The Role of Men’s Childbearing Intentions in Their Paternal Involvement
Laura Lindberg, Guttmacher Institute
Kathryn Kost, Guttmacher Institute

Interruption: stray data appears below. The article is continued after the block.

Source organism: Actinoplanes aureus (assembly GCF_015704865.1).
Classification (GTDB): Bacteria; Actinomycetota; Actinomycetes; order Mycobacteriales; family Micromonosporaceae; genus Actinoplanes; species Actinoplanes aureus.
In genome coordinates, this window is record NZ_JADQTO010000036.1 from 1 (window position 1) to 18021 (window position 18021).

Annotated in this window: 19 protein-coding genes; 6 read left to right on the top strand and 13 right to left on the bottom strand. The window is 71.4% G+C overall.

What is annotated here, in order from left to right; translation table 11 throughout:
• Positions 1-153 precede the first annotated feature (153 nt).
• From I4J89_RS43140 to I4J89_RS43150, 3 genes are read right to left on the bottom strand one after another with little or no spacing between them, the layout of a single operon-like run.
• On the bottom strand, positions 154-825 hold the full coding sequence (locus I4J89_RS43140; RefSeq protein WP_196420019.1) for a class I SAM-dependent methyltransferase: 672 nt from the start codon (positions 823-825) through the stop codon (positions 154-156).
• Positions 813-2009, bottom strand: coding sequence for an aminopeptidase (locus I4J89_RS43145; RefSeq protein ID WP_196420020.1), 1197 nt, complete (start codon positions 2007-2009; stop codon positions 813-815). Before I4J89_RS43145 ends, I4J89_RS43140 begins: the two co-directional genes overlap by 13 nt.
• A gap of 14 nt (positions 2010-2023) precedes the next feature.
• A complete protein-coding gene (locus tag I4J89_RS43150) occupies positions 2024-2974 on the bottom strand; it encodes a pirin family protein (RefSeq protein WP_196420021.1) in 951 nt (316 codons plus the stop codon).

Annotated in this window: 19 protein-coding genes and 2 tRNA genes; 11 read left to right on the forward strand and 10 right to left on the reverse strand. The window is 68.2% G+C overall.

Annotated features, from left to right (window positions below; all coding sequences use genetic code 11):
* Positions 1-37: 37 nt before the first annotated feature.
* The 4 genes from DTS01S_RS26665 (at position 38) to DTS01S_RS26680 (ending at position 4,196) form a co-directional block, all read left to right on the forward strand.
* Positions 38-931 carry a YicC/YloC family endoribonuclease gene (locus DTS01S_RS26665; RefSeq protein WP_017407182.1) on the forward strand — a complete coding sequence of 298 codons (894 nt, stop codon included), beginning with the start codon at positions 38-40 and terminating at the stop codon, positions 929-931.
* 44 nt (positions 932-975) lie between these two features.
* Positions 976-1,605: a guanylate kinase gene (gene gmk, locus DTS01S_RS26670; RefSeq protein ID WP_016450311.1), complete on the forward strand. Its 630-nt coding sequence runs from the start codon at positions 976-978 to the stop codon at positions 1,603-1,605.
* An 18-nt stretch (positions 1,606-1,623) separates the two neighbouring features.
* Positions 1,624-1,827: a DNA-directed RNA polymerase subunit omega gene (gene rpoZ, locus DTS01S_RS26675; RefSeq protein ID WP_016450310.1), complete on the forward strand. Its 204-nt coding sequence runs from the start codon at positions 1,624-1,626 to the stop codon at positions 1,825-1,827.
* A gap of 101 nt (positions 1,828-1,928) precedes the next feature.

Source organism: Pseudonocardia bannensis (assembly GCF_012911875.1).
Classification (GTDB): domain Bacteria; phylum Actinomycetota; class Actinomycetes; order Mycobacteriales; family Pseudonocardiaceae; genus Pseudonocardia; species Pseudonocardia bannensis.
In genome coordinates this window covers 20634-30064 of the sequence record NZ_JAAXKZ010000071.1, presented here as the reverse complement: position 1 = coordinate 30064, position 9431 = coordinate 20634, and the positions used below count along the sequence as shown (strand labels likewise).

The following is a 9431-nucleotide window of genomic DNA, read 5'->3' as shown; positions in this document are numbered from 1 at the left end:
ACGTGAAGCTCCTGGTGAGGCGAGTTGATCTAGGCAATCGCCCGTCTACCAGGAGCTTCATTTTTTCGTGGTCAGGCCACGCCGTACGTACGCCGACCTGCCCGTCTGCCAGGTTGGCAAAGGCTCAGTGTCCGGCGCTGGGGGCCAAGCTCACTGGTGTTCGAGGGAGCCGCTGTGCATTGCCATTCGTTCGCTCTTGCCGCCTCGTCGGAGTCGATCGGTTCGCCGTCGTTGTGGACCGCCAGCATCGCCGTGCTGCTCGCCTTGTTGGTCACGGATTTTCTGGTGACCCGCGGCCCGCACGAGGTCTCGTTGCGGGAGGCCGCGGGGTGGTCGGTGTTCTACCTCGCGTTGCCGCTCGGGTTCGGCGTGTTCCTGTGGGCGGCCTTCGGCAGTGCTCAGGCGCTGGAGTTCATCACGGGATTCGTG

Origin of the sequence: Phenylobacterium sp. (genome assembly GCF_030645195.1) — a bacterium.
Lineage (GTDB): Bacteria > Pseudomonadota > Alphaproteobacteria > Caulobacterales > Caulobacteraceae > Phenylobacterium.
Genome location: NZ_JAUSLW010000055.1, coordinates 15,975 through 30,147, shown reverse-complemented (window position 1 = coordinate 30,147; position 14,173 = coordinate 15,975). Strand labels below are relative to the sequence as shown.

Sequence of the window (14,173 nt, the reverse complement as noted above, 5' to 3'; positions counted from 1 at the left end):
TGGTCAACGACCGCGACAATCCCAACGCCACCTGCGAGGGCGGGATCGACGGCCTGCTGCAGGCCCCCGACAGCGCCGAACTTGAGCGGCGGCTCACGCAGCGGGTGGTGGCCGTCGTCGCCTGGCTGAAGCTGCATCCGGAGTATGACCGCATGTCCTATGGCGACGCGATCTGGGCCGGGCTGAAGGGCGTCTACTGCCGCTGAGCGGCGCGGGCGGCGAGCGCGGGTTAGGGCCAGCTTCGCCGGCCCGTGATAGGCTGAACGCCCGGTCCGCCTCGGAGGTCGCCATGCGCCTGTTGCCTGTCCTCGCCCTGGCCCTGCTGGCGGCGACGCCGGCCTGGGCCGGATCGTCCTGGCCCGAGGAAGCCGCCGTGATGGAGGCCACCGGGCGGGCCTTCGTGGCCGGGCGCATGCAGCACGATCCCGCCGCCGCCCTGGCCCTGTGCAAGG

We analyze data from the Male Cohort of the 2002 and 2006-2010 National Surveys of Family Growth to examine relationships between men’s pregnancy intentions and their paternal involvement with their most recent child in the last five years. Paternal involvement is measured by co-residence, participation in five fathering behaviors with their child (feed/eat meals with; bathe, diaper, dress or use the toilet; read to; play with; take on outings) and self-appraisal of themselves as fathers. We employ propensity score analysis to disentangle childbearing intentions from confounding background characteristics, using a method appropriate to a three category treatment variable (intended, mistimed, unwanted). After balancing the sample on demographic and socioeconomic background characteristics, we find that men with mistimed births report significantly fewer fathering behaviors and lower paternal self-rating, compared to men with intended births; unwanted births did not differ significantly from intended births. Co-residence did not vary significantly by intention status.